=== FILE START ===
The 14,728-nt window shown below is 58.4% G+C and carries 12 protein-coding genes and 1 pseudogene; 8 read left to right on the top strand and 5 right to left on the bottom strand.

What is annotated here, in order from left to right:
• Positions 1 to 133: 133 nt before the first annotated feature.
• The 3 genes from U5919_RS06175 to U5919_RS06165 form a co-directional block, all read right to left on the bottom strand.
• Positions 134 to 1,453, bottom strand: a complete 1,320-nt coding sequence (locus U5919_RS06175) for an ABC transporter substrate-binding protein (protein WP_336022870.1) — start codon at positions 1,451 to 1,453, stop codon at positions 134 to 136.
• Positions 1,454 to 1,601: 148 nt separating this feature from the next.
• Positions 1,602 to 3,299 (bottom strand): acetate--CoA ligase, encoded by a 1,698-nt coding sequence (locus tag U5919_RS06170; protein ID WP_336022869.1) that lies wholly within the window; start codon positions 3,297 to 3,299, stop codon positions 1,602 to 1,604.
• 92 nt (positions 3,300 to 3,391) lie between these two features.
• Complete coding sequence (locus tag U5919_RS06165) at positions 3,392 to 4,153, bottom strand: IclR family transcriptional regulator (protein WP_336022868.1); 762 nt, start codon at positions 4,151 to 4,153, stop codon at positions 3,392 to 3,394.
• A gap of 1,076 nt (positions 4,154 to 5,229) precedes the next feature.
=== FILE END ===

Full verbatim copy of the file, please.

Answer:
The 14,728-nt window shown below is 58.4% G+C and carries 12 protein-coding genes and 1 pseudogene; 8 read left to right on the top strand and 5 right to left on the bottom strand.

What is annotated here, in order from left to right:
• Positions 1 to 133: 133 nt before the first annotated feature.
• The 3 genes from U5919_RS06175 to U5919_RS06165 form a co-directional block, all read right to left on the bottom strand.
• Positions 134 to 1,453, bottom strand: a complete 1,320-nt coding sequence (locus U5919_RS06175) for an ABC transporter substrate-binding protein (protein WP_336022870.1) — start codon at positions 1,451 to 1,453, stop codon at positions 134 to 136.
• Positions 1,454 to 1,601: 148 nt separating this feature from the next.
• Positions 1,602 to 3,299 (bottom strand): acetate--CoA ligase, encoded by a 1,698-nt coding sequence (locus tag U5919_RS06170; protein ID WP_336022869.1) that lies wholly within the window; start codon positions 3,297 to 3,299, stop codon positions 1,602 to 1,604.
• 92 nt (positions 3,300 to 3,391) lie between these two features.
• Complete coding sequence (locus tag U5919_RS06165) at positions 3,392 to 4,153, bottom strand: IclR family transcriptional regulator (protein WP_336022868.1); 762 nt, start codon at positions 4,151 to 4,153, stop codon at positions 3,392 to 3,394.
• A gap of 1,076 nt (positions 4,154 to 5,229) precedes the next feature.